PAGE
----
Volkswagen could face criminal charges in the US, according to a recent report. Prosecutors led by the Justice Department have purportedly found sufficient evidence linking Volkswagen to criminal activity in relation to the emissions scandal, which would potentially allow prosecutors to lay criminal charges against Volkswagen.
Currently, Volkswagen Group is facing civil charges and billion-dollar settlements, but no criminal charges. While it is unknown as to what criminal charges justice department could charge Volkswagen with, previous cases against manufacturers have involved the concealment of information from government officials and wire-fraud.
The choice that remains for US authorities is whether or not to press charges against certain VW Group employees, or accept a multi-billion-dollar settlement, which has a soft-deadline by Christmas this year.
A Wall Street Journal report says prosecutors from the US attorney’s office and justice department’s fraud and environmental crimes sections are considering whether or not to aim for a guilty plea from Volkswagen, or aim for a deferred prosecution agreement, similar to the one Toyota and General Motors settled on following safety defects.
Under the terms of a deferred prosecution agreement, prosecutors essentially remove criminal charges against VW so long as the manufacturer agrees on a settlement and to reform. Toyota reached a US$1.2 billion deferred prosecution in 2014, while General Motors last year reached a $900 million deferred prosecution agreement over its ignition switch defect.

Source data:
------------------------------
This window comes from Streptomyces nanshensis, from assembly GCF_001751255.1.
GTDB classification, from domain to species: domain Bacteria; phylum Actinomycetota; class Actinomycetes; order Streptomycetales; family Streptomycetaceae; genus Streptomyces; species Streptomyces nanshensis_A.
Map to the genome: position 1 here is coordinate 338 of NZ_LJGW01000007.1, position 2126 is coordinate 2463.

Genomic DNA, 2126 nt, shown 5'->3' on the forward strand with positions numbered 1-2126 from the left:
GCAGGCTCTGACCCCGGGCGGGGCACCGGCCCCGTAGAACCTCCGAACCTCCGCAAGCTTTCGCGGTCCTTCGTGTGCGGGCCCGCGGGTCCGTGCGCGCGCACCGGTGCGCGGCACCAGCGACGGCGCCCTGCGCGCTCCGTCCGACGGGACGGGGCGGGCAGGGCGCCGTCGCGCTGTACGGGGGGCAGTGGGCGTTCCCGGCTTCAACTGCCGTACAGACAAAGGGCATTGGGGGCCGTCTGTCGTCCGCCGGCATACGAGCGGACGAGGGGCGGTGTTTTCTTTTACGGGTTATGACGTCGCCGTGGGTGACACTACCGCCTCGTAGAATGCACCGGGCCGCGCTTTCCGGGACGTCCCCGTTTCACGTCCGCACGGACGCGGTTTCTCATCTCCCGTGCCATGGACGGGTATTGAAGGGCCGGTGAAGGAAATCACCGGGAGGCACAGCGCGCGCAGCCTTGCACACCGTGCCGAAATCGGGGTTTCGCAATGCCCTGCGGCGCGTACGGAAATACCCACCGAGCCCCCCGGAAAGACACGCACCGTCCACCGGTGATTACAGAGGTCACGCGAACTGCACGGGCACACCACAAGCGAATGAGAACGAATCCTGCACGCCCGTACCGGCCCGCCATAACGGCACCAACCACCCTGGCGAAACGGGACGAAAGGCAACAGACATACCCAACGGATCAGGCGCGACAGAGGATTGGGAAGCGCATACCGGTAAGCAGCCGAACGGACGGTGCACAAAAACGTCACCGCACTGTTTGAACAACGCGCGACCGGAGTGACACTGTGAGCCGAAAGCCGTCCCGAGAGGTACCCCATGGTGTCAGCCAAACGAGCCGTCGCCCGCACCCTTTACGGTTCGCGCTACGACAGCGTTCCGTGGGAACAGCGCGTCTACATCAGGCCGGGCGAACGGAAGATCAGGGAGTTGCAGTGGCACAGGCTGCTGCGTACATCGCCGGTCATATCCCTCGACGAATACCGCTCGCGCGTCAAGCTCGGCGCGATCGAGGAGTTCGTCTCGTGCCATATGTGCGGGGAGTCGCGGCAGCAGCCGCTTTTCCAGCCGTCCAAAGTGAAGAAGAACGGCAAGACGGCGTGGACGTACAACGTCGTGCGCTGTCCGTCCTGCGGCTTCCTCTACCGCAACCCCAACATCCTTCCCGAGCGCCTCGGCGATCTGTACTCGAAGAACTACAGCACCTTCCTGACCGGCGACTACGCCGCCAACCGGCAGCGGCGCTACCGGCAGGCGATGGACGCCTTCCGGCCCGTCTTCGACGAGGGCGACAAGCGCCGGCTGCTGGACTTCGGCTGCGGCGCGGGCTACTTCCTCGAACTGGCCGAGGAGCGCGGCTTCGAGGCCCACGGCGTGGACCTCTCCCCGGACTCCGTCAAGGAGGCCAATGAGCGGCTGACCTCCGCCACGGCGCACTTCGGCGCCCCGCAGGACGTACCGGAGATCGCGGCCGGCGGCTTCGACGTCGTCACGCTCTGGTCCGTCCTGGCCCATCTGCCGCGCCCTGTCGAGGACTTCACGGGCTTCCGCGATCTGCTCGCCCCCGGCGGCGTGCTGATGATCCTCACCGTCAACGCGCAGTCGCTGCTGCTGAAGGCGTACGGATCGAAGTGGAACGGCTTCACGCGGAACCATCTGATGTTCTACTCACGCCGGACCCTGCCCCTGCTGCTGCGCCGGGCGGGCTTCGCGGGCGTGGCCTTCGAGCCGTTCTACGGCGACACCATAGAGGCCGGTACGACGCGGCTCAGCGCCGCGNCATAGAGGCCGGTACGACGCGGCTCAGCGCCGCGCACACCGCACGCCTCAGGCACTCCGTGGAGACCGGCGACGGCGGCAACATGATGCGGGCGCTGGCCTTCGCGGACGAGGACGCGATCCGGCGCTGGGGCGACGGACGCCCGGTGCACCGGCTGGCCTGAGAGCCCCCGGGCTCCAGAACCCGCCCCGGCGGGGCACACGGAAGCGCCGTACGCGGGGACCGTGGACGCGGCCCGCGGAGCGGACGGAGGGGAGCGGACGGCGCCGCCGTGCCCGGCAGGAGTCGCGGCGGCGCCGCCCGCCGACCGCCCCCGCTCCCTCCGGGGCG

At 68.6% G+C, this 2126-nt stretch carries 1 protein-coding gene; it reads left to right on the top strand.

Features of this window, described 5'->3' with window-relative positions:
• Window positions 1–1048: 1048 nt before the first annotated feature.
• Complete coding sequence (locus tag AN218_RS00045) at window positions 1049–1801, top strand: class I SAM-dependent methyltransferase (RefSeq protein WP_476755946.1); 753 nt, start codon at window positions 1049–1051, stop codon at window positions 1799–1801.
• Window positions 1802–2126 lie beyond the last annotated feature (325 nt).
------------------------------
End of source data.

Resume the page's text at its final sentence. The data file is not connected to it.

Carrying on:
Both the US justice department and Volkswagen haven’t made any official comments at this stage.
Volkswagen and authorities have been locked in a legal battle that could potentially shift from civil charges being elevated to criminal charges against certain members of Volkswagen Group, despite VAG having so far agreed to pay just under US$15 billion in settlements.
In a June 28 press conference, Deputy Attorney General of the justice department Sally Yates didn’t rule out the possibility of criminal charges being laid on Volkswagen. She said:
“In addition, the settlements do not address any potential criminal liability, although I can assure you that our criminal investigation remains active and ongoing. We will follow the facts wherever they go and we will determine whether to bring criminal charges against any companies or individual wrongdoers.”
As a quick refresher, Volkswagen and US authorities settled on a US$10 billion buy-back of half a million VW models powered by its 2.0-litre TDI models, found to be fitted with the controversial defeat device. In addition, Volkswagen was ordered to fund $2.7 billion worth of infrastructure projects to reduce nitrogen oxide emissions, and $2 billion worth of infrastructure to support the adoption rate of electric vehicles.
“This marks the largest monetary mitigation obligation in the history of the Clean Air Act,” Yates said.
Volkswagen and US authorities are yet to resolve the matter of the 85,000 VW Group vehicles fitted with 3.0-litre TDI engines, which were also impacted in the dieselgate scandal.